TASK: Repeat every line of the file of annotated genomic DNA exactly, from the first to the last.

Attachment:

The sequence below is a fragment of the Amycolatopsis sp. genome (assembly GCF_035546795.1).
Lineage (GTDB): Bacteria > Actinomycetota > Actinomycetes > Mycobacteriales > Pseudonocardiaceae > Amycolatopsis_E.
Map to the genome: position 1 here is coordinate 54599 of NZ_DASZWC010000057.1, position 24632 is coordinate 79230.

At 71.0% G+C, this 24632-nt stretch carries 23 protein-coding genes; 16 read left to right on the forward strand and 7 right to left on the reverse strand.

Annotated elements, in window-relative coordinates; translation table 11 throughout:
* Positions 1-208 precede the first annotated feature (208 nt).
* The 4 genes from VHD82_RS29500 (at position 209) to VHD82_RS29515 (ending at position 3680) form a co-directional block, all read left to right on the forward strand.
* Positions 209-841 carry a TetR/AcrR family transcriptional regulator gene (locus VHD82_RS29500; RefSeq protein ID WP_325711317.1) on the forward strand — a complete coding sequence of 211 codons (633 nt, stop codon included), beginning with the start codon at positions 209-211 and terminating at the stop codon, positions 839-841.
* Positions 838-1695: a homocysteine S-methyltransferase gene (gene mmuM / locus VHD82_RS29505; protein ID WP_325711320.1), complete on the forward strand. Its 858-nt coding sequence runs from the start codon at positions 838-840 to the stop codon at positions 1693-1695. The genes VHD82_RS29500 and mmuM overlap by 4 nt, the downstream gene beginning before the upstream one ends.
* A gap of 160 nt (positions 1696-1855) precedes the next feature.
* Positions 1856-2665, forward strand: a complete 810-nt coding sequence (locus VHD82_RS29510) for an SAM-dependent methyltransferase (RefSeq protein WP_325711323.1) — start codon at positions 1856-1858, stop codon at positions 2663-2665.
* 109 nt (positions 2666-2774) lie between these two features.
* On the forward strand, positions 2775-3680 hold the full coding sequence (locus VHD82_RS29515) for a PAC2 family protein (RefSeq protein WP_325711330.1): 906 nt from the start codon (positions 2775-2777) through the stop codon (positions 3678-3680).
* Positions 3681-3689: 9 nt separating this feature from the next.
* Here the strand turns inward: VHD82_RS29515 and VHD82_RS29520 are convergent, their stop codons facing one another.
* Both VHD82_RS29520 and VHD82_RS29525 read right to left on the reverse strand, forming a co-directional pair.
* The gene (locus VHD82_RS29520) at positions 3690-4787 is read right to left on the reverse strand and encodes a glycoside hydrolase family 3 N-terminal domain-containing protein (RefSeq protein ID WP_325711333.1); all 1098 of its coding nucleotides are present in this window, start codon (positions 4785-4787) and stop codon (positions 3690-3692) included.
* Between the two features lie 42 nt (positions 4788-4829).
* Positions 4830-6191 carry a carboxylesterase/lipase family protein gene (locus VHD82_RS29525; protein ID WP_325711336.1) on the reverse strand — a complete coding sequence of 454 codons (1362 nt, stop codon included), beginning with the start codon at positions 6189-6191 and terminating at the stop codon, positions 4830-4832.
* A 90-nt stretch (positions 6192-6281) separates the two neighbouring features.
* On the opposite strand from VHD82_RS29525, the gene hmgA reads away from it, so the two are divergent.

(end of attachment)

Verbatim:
The sequence below is a fragment of the Amycolatopsis sp. genome (assembly GCF_035546795.1).
Lineage (GTDB): Bacteria > Actinomycetota > Actinomycetes > Mycobacteriales > Pseudonocardiaceae > Amycolatopsis_E.
Map to the genome: position 1 here is coordinate 54599 of NZ_DASZWC010000057.1, position 24632 is coordinate 79230.

At 71.0% G+C, this 24632-nt stretch carries 23 protein-coding genes; 16 read left to right on the forward strand and 7 right to left on the reverse strand.

Annotated elements, in window-relative coordinates; translation table 11 throughout:
* Positions 1-208 precede the first annotated feature (208 nt).
* The 4 genes from VHD82_RS29500 (at position 209) to VHD82_RS29515 (ending at position 3680) form a co-directional block, all read left to right on the forward strand.
* Positions 209-841 carry a TetR/AcrR family transcriptional regulator gene (locus VHD82_RS29500; RefSeq protein ID WP_325711317.1) on the forward strand — a complete coding sequence of 211 codons (633 nt, stop codon included), beginning with the start codon at positions 209-211 and terminating at the stop codon, positions 839-841.
* Positions 838-1695: a homocysteine S-methyltransferase gene (gene mmuM / locus VHD82_RS29505; protein ID WP_325711320.1), complete on the forward strand. Its 858-nt coding sequence runs from the start codon at positions 838-840 to the stop codon at positions 1693-1695. The genes VHD82_RS29500 and mmuM overlap by 4 nt, the downstream gene beginning before the upstream one ends.
* A gap of 160 nt (positions 1696-1855) precedes the next feature.
* Positions 1856-2665, forward strand: a complete 810-nt coding sequence (locus VHD82_RS29510) for an SAM-dependent methyltransferase (RefSeq protein WP_325711323.1) — start codon at positions 1856-1858, stop codon at positions 2663-2665.
* 109 nt (positions 2666-2774) lie between these two features.
* On the forward strand, positions 2775-3680 hold the full coding sequence (locus VHD82_RS29515) for a PAC2 family protein (RefSeq protein WP_325711330.1): 906 nt from the start codon (positions 2775-2777) through the stop codon (positions 3678-3680).
* Positions 3681-3689: 9 nt separating this feature from the next.
* Here the strand turns inward: VHD82_RS29515 and VHD82_RS29520 are convergent, their stop codons facing one another.
* Both VHD82_RS29520 and VHD82_RS29525 read right to left on the reverse strand, forming a co-directional pair.
* The gene (locus VHD82_RS29520) at positions 3690-4787 is read right to left on the reverse strand and encodes a glycoside hydrolase family 3 N-terminal domain-containing protein (RefSeq protein ID WP_325711333.1); all 1098 of its coding nucleotides are present in this window, start codon (positions 4785-4787) and stop codon (positions 3690-3692) included.
* Between the two features lie 42 nt (positions 4788-4829).
* Positions 4830-6191 carry a carboxylesterase/lipase family protein gene (locus VHD82_RS29525; protein ID WP_325711336.1) on the reverse strand — a complete coding sequence of 454 codons (1362 nt, stop codon included), beginning with the start codon at positions 6189-6191 and terminating at the stop codon, positions 4830-4832.
* A 90-nt stretch (positions 6192-6281) separates the two neighbouring features.
* On the opposite strand from VHD82_RS29525, the gene hmgA reads away from it, so the two are divergent.